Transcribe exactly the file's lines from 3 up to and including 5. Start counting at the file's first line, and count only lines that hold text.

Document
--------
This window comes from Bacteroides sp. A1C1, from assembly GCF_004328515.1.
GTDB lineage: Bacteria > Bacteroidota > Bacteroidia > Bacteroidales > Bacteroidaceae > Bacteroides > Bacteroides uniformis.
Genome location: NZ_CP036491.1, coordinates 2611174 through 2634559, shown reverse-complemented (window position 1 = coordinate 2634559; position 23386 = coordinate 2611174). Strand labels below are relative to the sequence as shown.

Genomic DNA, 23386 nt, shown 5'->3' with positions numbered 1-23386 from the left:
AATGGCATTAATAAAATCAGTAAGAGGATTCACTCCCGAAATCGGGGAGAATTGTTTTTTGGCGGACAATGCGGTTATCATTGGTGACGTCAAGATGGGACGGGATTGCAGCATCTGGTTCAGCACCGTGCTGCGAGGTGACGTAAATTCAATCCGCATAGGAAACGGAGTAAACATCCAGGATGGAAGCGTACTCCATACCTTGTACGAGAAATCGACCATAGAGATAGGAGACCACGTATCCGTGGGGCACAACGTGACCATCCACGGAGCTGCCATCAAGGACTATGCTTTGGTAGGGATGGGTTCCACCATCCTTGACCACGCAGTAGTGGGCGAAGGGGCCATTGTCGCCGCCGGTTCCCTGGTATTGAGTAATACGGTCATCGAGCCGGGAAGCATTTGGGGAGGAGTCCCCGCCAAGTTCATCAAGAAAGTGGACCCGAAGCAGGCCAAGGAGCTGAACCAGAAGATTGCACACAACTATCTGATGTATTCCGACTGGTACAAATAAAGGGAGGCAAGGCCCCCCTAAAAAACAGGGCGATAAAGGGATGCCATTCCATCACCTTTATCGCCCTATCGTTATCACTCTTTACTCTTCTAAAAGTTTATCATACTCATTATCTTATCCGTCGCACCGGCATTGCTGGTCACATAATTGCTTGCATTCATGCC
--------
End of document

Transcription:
Genome location: NZ_CP036491.1, coordinates 2611174 through 2634559, shown reverse-complemented (window position 1 = coordinate 2634559; position 23386 = coordinate 2611174). Strand labels below are relative to the sequence as shown.

Genomic DNA, 23386 nt, shown 5'->3' with positions numbered 1-23386 from the left:
AATGGCATTAATAAAATCAGTAAGAGGATTCACTCCCGAAATCGGGGAGAATTGTTTTTTGGCGGACAATGCGGTTATCATTGGTGACGTCAAGATGGGACGGGATTGCAGCATCTGGTTCAGCACCGTGCTGCGAGGTGACGTAAATTCAATCCGCATAGGAAACGGAGTAAACATCCAGGATGGAAGCGTACTCCATACCTTGTACGAGAAATCGACCATAGAGATAGGAGACCACGTATCCGTGGGGCACAACGTGACCATCCACGGAGCTGCCATCAAGGACTATGCTTTGGTAGGGATGGGTTCCACCATCCTTGACCACGCAGTAGTGGGCGAAGGGGCCATTGTCGCCGCCGGTTCCCTGGTATTGAGTAATACGGTCATCGAGCCGGGAAGCATTTGGGGAGGAGTCCCCGCCAAGTTCATCAAGAAAGTGGACCCGAAGCAGGCCAAGGAGCTGAACCAGAAGATTGCACACAACTATCTGATGTATTCCGACTGGTACAAATAAAGGGAGGCAAGGCCCCCCTAAAAAACAGGGCGATAAAGGGATGCCATTCCATCACCTTTATCGCCCTATCGTTATCACTCTTTACTCTTCTAAAAGTTTATCATACTCATTATCTTATCCGTCGCACCGGCATTGCTGGTCACATAATTGCTTGCATTCATGCC